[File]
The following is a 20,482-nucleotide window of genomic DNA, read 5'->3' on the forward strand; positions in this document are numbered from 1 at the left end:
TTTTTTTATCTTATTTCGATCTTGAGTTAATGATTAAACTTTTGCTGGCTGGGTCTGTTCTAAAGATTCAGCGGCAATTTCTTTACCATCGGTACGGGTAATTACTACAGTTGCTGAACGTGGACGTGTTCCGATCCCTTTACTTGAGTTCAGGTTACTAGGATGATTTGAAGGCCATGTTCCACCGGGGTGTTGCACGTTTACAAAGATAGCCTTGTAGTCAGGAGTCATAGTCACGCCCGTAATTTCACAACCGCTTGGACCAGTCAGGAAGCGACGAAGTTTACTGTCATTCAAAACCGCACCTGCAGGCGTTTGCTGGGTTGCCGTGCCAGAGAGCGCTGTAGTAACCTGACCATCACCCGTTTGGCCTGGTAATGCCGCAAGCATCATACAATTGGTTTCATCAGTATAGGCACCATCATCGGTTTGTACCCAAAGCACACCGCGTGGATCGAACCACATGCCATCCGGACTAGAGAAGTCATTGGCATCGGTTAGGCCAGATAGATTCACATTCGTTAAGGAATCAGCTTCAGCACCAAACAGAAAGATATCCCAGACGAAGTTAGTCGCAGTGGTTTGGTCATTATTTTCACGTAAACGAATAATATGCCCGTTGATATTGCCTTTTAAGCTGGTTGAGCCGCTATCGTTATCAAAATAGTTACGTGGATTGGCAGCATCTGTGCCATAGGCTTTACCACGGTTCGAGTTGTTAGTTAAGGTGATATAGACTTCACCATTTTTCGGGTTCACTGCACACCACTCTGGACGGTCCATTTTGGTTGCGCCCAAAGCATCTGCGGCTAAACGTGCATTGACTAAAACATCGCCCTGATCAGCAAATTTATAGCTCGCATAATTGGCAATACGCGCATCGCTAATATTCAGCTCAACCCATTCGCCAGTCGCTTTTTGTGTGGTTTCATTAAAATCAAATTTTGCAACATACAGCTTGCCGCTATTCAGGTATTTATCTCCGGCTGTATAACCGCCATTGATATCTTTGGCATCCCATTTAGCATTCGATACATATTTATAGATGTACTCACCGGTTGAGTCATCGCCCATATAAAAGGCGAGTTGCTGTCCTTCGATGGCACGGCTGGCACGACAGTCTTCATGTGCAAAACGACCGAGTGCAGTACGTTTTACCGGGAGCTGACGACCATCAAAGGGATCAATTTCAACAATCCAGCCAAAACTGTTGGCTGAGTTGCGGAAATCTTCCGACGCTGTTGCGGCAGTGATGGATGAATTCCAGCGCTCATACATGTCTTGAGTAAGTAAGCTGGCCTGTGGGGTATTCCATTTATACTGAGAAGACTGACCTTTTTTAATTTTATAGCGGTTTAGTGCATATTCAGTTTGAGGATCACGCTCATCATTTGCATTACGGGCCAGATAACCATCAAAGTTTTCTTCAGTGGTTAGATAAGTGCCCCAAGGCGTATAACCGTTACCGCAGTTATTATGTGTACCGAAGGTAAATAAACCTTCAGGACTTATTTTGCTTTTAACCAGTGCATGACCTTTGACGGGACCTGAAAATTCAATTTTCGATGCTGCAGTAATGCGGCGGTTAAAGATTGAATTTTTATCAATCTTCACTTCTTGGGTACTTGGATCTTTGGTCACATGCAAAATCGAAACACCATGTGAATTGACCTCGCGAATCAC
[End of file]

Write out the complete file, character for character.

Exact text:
The following is a 20,482-nucleotide window of genomic DNA, read 5'->3' on the forward strand; positions in this document are numbered from 1 at the left end:
TTTTTTTATCTTATTTCGATCTTGAGTTAATGATTAAACTTTTGCTGGCTGGGTCTGTTCTAAAGATTCAGCGGCAATTTCTTTACCATCGGTACGGGTAATTACTACAGTTGCTGAACGTGGACGTGTTCCGATCCCTTTACTTGAGTTCAGGTTACTAGGATGATTTGAAGGCCATGTTCCACCGGGGTGTTGCACGTTTACAAAGATAGCCTTGTAGTCAGGAGTCATAGTCACGCCCGTAATTTCACAACCGCTTGGACCAGTCAGGAAGCGACGAAGTTTACTGTCATTCAAAACCGCACCTGCAGGCGTTTGCTGGGTTGCCGTGCCAGAGAGCGCTGTAGTAACCTGACCATCACCCGTTTGGCCTGGTAATGCCGCAAGCATCATACAATTGGTTTCATCAGTATAGGCACCATCATCGGTTTGTACCCAAAGCACACCGCGTGGATCGAACCACATGCCATCCGGACTAGAGAAGTCATTGGCATCGGTTAGGCCAGATAGATTCACATTCGTTAAGGAATCAGCTTCAGCACCAAACAGAAAGATATCCCAGACGAAGTTAGTCGCAGTGGTTTGGTCATTATTTTCACGTAAACGAATAATATGCCCGTTGATATTGCCTTTTAAGCTGGTTGAGCCGCTATCGTTATCAAAATAGTTACGTGGATTGGCAGCATCTGTGCCATAGGCTTTACCACGGTTCGAGTTGTTAGTTAAGGTGATATAGACTTCACCATTTTTCGGGTTCACTGCACACCACTCTGGACGGTCCATTTTGGTTGCGCCCAAAGCATCTGCGGCTAAACGTGCATTGACTAAAACATCGCCCTGATCAGCAAATTTATAGCTCGCATAATTGGCAATACGCGCATCGCTAATATTCAGCTCAACCCATTCGCCAGTCGCTTTTTGTGTGGTTTCATTAAAATCAAATTTTGCAACATACAGCTTGCCGCTATTCAGGTATTTATCTCCGGCTGTATAACCGCCATTGATATCTTTGGCATCCCATTTAGCATTCGATACATATTTATAGATGTACTCACCGGTTGAGTCATCGCCCATATAAAAGGCGAGTTGCTGTCCTTCGATGGCACGGCTGGCACGACAGTCTTCATGTGCAAAACGACCGAGTGCAGTACGTTTTACCGGGAGCTGACGACCATCAAAGGGATCAATTTCAACAATCCAGCCAAAACTGTTGGCTGAGTTGCGGAAATCTTCCGACGCTGTTGCGGCAGTGATGGATGAATTCCAGCGCTCATACATGTCTTGAGTAAGTAAGCTGGCCTGTGGGGTATTCCATTTATACTGAGAAGACTGACCTTTTTTAATTTTATAGCGGTTTAGTGCATATTCAGTTTGAGGATCACGCTCATCATTTGCATTACGGGCCAGATAACCATCAAAGTTTTCTTCAGTGGTTAGATAAGTGCCCCAAGGCGTATAACCGTTACCGCAGTTATTATGTGTACCGAAGGTAAATAAACCTTCAGGACTTATTTTGCTTTTAACCAGTGCATGACCTTTGACGGGACCTGAAAATTCAATTTTCGATGCTGCAGTAATGCGGCGGTTAAAGATTGAATTTTTATCAATCTTCACTTCTTGGGTACTTGGATCTTTGGTCACATGCAAAATCGAAACACCATGTGAATTGACCTCGCGAATCAC